A.     whereas the EU is founded on a commitment to democracy, the rule of law, human rights and fundamental freedoms, respect for human dignity and international law, not only in its internal policies but also in its external dimension; whereas the EU’s commitment to human rights, reinforced by the entry into force of the EU Charter of Fundamental Rights and the process of accession to the European Convention on Human Rights, must be reflected in all policy areas in order to make the EU’s human rights policy effective;

B.     whereas Parliament has repeatedly called for the fight against terrorism to respect human dignity, human rights and fundamental freedoms, including in the context of international cooperation in this field, on the basis of the EU Treaties, the European Convention on Human Rights, national constitutions and fundamental rights legislation;

C.     whereas Parliament has strongly condemned the US-led CIA rendition and secret detention programme involving multiple human rights violations, including unlawful and arbitrary detention, torture and other ill-treatment, as an outcome of its Temporary Committee on the alleged use of European countries by the CIA for the transportation and illegal detention of prisoners;

D.     whereas a proper accountability process is essential in order to preserve citizens’ trust in the democratic institutions, to protect and promote human rights effectively in the EU’s internal and external policies, and to ensure legitimate and effective security policies based on the rule of law;

E.     whereas on 11 September 2001, the United States came under unprecedented attacks from al-Qaeda terrorists, claiming the lives of more than 3 000 people, when planes were flown into the twin towers of the World Trade Centre, the Pentagon and a field in Pennsylvania;

F.     whereas EU-US relations are based on a strong partnership and cooperation in many fields, on the basis of common shared values of democracy, the rule of law and fundamental rights; whereas the EU and the US have strengthened their engagement in the fight against terrorism since the terrorist attacks of 11 September 2001, but whereas it is necessary to overcome divergences between EU and US policies in the fight against terrorism;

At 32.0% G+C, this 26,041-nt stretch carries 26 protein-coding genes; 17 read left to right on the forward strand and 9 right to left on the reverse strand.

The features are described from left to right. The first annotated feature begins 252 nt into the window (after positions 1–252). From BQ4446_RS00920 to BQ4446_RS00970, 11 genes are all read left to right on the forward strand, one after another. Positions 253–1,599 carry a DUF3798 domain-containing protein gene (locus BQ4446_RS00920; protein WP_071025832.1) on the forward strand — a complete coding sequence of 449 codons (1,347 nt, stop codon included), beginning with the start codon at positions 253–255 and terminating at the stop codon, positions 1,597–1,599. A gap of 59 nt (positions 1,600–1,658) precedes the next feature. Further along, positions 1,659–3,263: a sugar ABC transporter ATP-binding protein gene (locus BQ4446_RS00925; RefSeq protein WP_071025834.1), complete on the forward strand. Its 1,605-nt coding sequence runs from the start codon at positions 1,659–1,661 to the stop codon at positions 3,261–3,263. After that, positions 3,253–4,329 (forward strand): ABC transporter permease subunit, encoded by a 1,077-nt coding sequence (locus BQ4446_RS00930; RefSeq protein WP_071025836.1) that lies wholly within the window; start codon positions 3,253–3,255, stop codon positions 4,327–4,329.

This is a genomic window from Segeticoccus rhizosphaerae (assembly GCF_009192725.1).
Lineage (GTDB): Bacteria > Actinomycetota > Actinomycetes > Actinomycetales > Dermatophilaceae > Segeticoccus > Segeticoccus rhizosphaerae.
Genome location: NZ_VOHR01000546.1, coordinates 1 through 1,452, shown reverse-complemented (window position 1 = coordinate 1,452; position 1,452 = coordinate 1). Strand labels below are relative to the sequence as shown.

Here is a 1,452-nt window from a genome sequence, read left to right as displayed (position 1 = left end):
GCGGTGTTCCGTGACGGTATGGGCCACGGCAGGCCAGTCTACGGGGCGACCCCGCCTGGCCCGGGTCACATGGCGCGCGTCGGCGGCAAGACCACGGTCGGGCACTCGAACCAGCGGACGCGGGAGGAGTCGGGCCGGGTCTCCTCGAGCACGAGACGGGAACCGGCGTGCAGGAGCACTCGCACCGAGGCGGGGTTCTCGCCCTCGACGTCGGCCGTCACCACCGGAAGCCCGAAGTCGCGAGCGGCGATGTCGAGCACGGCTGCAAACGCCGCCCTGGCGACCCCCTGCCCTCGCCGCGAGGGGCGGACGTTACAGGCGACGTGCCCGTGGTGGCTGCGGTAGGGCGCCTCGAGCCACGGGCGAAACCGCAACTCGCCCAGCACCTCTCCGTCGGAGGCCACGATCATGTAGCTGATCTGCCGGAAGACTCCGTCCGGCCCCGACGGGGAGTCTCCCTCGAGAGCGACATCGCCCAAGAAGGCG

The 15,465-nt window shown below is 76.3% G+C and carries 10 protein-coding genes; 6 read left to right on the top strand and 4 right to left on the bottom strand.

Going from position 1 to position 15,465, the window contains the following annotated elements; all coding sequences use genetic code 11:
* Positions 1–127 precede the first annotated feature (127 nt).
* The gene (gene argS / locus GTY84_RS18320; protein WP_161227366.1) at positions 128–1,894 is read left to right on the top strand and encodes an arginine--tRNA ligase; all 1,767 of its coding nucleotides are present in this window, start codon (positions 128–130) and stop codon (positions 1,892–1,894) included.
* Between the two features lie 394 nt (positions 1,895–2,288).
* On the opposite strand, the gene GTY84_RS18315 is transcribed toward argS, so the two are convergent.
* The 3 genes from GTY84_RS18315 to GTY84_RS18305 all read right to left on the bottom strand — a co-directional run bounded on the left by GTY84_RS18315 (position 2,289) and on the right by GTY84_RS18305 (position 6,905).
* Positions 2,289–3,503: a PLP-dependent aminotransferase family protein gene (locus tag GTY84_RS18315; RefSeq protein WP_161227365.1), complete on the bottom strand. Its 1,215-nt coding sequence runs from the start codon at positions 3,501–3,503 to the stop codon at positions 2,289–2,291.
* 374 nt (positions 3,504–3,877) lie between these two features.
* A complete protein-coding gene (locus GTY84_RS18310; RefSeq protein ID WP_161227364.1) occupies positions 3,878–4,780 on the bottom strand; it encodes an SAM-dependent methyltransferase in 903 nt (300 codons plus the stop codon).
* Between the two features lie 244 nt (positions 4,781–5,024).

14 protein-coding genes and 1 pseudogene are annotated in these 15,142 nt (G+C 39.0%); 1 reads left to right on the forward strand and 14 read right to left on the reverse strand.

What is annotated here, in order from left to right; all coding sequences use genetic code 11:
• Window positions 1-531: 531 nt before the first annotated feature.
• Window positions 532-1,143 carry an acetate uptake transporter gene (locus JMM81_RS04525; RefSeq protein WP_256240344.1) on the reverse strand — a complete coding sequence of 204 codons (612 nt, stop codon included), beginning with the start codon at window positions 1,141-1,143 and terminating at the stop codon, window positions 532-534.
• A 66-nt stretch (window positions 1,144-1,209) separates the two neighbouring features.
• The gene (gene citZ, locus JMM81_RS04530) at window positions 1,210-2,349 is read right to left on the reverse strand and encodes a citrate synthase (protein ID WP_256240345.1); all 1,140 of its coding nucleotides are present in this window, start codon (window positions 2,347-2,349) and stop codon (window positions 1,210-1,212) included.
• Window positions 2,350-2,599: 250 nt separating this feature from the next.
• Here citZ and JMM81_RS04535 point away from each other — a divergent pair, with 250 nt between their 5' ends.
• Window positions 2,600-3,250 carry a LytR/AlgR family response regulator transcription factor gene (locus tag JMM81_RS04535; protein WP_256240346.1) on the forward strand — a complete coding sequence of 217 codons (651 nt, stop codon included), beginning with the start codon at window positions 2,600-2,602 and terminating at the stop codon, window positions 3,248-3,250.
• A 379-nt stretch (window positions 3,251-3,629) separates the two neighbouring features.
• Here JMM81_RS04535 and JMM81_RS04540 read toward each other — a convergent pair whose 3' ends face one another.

G.     whereas on 15 June 2009 the European Union and its Member States and the United States of America signed a Joint Statement on the closure of the Guantánamo Bay detention facility and future counterterrorism cooperation, based on shared values, international law and respect for the rule of law and human rights;

H.     whereas the assistance of EU Member States in resettling some of the prisoners has been slow and limited;

I.      whereas on 3 December 2014, after 6 years of investigations, the Senate Select Committee on Intelligence released an executive summary of the Committee Study of the Central Intelligence Agency’s Detention and Interrogation Programme;

J.      whereas the Senate committee’s report runs to more than 6 000 pages but remains classified, and a 525-page summary has been released confirming that six days after the 9/11 attacks a Memorandum of Notification (MON) authorising the director of central intelligence (DCI) to ‘undertake operations designed to capture and detain persons who pose a continuing, serious threat of violence or death to US persons and interest or who are planning terrorist activities’ was signed;

K.     whereas the report finds that the CIA employed enhanced interrogation techniques outlawed by US and international treaties banning the use of torture, to which the US is a signatory;